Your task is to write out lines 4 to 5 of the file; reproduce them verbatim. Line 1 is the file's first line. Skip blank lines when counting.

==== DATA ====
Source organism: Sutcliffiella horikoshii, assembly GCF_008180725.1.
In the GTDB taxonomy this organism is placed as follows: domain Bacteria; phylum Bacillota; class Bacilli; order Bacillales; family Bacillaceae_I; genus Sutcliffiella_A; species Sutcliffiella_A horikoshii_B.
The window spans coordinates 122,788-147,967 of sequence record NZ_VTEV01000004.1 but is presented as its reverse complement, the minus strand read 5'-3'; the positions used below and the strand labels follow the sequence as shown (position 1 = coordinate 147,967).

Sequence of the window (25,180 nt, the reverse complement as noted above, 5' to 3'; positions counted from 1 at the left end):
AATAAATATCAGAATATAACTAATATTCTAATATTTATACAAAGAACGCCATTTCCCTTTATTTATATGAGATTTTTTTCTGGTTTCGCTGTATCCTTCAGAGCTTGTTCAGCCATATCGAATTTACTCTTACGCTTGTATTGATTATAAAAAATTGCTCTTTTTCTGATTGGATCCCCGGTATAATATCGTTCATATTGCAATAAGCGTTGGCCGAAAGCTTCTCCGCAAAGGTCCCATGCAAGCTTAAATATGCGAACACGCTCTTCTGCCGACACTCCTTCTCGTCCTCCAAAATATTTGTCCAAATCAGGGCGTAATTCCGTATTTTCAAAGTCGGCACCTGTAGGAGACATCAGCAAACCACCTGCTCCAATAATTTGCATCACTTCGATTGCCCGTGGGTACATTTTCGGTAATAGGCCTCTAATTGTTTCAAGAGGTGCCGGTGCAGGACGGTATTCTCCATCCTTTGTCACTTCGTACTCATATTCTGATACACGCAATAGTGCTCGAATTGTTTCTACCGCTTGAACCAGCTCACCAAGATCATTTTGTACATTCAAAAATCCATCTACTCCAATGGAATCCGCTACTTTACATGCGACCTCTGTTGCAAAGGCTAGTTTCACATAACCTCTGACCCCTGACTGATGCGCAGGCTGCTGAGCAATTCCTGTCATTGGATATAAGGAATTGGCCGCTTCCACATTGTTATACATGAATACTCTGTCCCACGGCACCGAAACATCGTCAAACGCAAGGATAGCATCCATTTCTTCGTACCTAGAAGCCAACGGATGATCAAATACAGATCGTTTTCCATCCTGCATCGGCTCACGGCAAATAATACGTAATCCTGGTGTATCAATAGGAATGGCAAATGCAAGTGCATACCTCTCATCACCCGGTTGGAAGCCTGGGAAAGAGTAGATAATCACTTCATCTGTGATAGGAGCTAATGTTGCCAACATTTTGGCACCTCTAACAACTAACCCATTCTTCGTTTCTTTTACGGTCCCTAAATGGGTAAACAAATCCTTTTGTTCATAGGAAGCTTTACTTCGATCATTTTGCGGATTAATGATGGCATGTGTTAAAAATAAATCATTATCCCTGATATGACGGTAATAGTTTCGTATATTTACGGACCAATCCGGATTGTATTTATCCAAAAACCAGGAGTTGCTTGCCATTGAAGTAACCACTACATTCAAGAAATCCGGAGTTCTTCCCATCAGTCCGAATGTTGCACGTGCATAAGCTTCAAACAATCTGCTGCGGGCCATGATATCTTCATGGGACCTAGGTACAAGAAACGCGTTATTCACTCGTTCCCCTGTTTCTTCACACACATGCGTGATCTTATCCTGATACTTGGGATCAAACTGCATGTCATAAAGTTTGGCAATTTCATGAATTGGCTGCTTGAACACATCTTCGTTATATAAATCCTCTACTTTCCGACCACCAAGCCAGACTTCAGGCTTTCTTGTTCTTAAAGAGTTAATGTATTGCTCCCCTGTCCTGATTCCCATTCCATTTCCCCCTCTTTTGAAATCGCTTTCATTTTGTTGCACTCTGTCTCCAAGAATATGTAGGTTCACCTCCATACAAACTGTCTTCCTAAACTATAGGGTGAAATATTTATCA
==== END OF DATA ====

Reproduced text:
Sequence of the window (25,180 nt, the reverse complement as noted above, 5' to 3'; positions counted from 1 at the left end):
AATAAATATCAGAATATAACTAATATTCTAATATTTATACAAAGAACGCCATTTCCCTTTATTTATATGAGATTTTTTTCTGGTTTCGCTGTATCCTTCAGAGCTTGTTCAGCCATATCGAATTTACTCTTACGCTTGTATTGATTATAAAAAATTGCTCTTTTTCTGATTGGATCCCCGGTATAATATCGTTCATATTGCAATAAGCGTTGGCCGAAAGCTTCTCCGCAAAGGTCCCATGCAAGCTTAAATATGCGAACACGCTCTTCTGCCGACACTCCTTCTCGTCCTCCAAAATATTTGTCCAAATCAGGGCGTAATTCCGTATTTTCAAAGTCGGCACCTGTAGGAGACATCAGCAAACCACCTGCTCCAATAATTTGCATCACTTCGATTGCCCGTGGGTACATTTTCGGTAATAGGCCTCTAATTGTTTCAAGAGGTGCCGGTGCAGGACGGTATTCTCCATCCTTTGTCACTTCGTACTCATATTCTGATACACGCAATAGTGCTCGAATTGTTTCTACCGCTTGAACCAGCTCACCAAGATCATTTTGTACATTCAAAAATCCATCTACTCCAATGGAATCCGCTACTTTACATGCGACCTCTGTTGCAAAGGCTAGTTTCACATAACCTCTGACCCCTGACTGATGCGCAGGCTGCTGAGCAATTCCTGTCATTGGATATAAGGAATTGGCCGCTTCCACATTGTTATACATGAATACTCTGTCCCACGGCACCGAAACATCGTCAAACGCAAGGATAGCATCCATTTCTTCGTACCTAGAAGCCAACGGATGATCAAATACAGATCGTTTTCCATCCTGCATCGGCTCACGGCAAATAATACGTAATCCTGGTGTATCAATAGGAATGGCAAATGCAAGTGCATACCTCTCATCACCCGGTTGGAAGCCTGGGAAAGAGTAGATAATCACTTCATCTGTGATAGGAGCTAATGTTGCCAACATTTTGGCACCTCTAACAACTAACCCATTCTTCGTTTCTTTTACGGTCCCTAAATGGGTAAACAAATCCTTTTGTTCATAGGAAGCTTTACTTCGATCATTTTGCGGATTAATGATGGCATGTGTTAAAAATAAATCATTATCCCTGATATGACGGTAATAGTTTCGTATATTTACGGACCAATCCGGATTGTATTTATCCAAAAACCAGGAGTTGCTTGCCATTGAAGTAACCACTACATTCAAGAAATCCGGAGTTCTTCCCATCAGTCCGAATGTTGCACGTGCATAAGCTTCAAACAATCTGCTGCGGGCCATGATATCTTCATGGGACCTAGGTACAAGAAACGCGTTATTCACTCGTTCCCCTGTTTCTTCACACACATGCGTGATCTTATCCTGATACTTGGGATCAAACTGCATGTCATAAAGTTTGGCAATTTCATGAATTGGCTGCTTGAACACATCTTCGTTATATAAATCCTCTACTTTCCGACCACCAAGCCAGACTTCAGGCTTTCTTGTTCTTAAAGAGTTAATGTATTGCTCCCCTGTCCTGATTCCCATTCCATTTCCCCCTCTTTTGAAATCGCTTTCATTTTGTTGCACTCTGTCTCCAAGAATATGTAGGTTCACCTCCATACAAACTGTCTTCCTAAACTATAGGGTGAAATATTTATCA